Does your list collection hold strong refs to removed elements?

Jul 12, 2015 at 4:46 PM
I was reading your docs and your description of using a mutable array at the list's Tail as an optimization. But doesn't that mean that after running this code:

var list = new YourList<object>();
var list2 = list.AddTail(new object());
var list3 = list2.AddTail(new ReallyBigObject());
list3 = null;

Does list2 now hold a strong reference to ReallyBigObject? If so, that's a serious problem for some folks as people will expect that they've released all references to that object, allowing GC and finalization to occur.
Coordinator
Jul 13, 2015 at 4:48 PM
Yes you are right. The reference to the big object will be still in memory. I think it is really not good idea to rely on finalize especially if you are using persistent collections.

The only problem is memory leak of course .. but it is price for faster modification operations. It would be nice to remove not accessible objects but I am not sure if it is possible in C#.
Jul 14, 2015 at 4:56 AM
I see. Yes, I agree with your implementation folks better not count on GC acting the way they'd expect from most other collection implementations. I suggest you call it out though. Whether or not they're depending on finalizers (which is unusual), not reclaiming memory by releasing all references they know about can catch folks off guard.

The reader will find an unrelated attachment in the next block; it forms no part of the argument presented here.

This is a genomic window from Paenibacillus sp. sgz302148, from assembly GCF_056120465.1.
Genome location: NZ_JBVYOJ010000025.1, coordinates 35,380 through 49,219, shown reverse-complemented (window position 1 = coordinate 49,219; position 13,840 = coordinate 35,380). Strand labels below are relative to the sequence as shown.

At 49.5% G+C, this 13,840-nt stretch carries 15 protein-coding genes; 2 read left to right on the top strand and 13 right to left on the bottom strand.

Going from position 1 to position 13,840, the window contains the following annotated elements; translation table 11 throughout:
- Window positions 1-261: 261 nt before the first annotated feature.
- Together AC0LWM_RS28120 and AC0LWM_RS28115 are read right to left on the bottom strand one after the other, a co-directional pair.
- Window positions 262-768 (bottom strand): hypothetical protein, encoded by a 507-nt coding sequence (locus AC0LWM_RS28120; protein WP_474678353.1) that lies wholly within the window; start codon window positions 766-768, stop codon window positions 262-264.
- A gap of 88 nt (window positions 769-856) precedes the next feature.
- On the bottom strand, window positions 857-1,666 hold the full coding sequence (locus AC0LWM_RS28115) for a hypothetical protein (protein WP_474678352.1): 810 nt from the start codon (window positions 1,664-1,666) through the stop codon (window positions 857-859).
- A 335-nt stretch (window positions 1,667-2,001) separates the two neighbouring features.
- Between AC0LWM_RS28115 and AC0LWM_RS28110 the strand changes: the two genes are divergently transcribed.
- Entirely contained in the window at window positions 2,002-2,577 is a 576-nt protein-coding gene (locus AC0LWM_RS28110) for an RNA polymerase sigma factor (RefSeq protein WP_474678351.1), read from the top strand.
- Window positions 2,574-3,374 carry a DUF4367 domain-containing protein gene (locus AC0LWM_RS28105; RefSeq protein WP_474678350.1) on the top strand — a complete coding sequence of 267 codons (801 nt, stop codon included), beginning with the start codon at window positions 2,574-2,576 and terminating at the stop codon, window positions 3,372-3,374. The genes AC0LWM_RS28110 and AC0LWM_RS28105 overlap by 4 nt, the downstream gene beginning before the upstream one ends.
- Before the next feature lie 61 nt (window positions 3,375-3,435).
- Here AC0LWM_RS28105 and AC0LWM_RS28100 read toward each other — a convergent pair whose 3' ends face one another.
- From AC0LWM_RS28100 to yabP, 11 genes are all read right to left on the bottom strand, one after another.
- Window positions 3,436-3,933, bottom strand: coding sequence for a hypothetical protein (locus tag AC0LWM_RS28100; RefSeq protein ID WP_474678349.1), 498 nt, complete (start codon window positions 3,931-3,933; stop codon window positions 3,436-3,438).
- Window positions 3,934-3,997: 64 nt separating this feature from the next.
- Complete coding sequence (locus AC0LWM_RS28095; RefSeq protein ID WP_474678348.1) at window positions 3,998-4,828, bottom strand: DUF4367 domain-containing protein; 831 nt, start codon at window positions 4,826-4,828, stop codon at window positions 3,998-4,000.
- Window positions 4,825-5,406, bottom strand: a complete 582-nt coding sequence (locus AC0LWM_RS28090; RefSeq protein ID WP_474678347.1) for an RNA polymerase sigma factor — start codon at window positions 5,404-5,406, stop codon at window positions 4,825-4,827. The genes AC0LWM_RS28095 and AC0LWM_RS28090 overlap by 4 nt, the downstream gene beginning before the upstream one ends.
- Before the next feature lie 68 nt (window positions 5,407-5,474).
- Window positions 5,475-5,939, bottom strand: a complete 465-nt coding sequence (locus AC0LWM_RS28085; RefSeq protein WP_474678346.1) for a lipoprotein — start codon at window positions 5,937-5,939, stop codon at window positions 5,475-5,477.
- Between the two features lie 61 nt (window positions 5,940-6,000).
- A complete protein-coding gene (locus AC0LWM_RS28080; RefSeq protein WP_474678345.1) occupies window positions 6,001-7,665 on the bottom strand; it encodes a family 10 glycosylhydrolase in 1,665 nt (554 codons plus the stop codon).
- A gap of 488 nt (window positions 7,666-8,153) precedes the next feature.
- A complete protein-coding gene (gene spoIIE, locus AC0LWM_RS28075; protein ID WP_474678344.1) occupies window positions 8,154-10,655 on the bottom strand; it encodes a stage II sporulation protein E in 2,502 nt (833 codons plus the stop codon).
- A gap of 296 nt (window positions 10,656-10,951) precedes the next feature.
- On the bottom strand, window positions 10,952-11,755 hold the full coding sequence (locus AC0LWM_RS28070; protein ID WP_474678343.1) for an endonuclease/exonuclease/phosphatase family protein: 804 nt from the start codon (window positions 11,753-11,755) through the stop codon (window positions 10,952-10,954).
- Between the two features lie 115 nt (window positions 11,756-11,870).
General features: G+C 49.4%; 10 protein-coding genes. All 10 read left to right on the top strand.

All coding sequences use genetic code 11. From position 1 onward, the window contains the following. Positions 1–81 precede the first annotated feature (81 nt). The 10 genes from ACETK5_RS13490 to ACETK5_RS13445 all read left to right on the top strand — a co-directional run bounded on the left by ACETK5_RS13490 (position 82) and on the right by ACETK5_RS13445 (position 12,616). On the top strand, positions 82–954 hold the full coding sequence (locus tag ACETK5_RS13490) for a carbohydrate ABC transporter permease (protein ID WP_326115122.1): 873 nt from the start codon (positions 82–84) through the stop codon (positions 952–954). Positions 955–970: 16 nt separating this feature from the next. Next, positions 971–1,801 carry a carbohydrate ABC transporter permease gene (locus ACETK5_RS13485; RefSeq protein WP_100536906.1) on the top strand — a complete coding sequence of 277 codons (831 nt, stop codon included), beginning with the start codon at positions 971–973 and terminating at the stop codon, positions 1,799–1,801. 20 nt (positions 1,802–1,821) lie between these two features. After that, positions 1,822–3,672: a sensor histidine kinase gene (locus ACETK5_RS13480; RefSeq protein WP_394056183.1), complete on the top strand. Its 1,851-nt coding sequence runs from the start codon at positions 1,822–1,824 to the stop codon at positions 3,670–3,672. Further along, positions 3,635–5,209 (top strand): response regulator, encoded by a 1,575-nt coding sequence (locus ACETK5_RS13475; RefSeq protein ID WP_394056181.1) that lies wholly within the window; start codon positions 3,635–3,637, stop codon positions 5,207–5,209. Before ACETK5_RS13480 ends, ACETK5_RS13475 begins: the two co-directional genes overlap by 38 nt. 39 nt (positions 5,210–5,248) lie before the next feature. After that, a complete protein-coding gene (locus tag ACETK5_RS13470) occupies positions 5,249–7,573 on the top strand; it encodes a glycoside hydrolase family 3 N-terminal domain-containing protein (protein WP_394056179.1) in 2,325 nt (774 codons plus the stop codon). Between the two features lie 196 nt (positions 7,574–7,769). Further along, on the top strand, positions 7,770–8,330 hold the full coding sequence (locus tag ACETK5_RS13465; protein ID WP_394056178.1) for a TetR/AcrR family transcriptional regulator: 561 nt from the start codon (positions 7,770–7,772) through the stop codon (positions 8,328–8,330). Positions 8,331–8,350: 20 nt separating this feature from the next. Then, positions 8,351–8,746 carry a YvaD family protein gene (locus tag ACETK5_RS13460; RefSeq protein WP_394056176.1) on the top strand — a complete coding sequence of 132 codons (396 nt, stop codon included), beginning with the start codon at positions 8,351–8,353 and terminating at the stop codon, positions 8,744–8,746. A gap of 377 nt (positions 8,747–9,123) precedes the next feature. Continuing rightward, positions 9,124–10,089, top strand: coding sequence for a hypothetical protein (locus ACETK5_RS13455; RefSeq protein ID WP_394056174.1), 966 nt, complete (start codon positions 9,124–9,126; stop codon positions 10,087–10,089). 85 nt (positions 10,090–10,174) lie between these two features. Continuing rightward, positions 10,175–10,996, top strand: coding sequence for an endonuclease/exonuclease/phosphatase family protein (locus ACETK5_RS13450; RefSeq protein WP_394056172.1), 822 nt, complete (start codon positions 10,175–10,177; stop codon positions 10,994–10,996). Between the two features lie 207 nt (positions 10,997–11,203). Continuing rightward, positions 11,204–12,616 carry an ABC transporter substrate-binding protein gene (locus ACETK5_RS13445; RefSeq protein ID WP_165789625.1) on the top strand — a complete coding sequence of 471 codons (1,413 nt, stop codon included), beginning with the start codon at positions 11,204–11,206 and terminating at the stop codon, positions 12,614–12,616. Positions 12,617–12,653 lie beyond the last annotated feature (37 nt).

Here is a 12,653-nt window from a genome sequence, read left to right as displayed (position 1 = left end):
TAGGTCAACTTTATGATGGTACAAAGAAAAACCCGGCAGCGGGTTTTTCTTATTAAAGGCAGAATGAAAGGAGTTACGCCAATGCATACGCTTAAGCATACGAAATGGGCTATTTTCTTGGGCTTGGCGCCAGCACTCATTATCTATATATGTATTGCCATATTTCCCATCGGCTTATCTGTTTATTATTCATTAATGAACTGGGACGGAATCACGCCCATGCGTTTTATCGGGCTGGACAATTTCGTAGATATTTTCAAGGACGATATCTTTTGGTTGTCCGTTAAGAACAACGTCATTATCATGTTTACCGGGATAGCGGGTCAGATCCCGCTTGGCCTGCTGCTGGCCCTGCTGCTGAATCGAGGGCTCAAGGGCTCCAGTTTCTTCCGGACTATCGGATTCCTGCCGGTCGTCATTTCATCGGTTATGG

Coordinator
Jul 14, 2015 at 4:32 PM
It is hard to say whether it is better or not to implement it in this way. In my opinion it is better to optimize modification operations which is very often except to handle these edge cases. I realize that it can be quite confusing in some situations but in these cases it is better to look for other collections.

It is not such easy to optimize modification operations in persistent structures and therefore it is usual to implement solutions which can leads to memory leaks. E.g. Clojure's PersistentVector (on which is base this implementation) provides SubVec (sub vector) which returns the same structure with offset. In other words if you have very large vector and create SubVec from it with only one element the whole large vector will be still in memory. It is confusing too but also fast. In many languages the Substring method of string (which is also persistent) is implemented in the same way.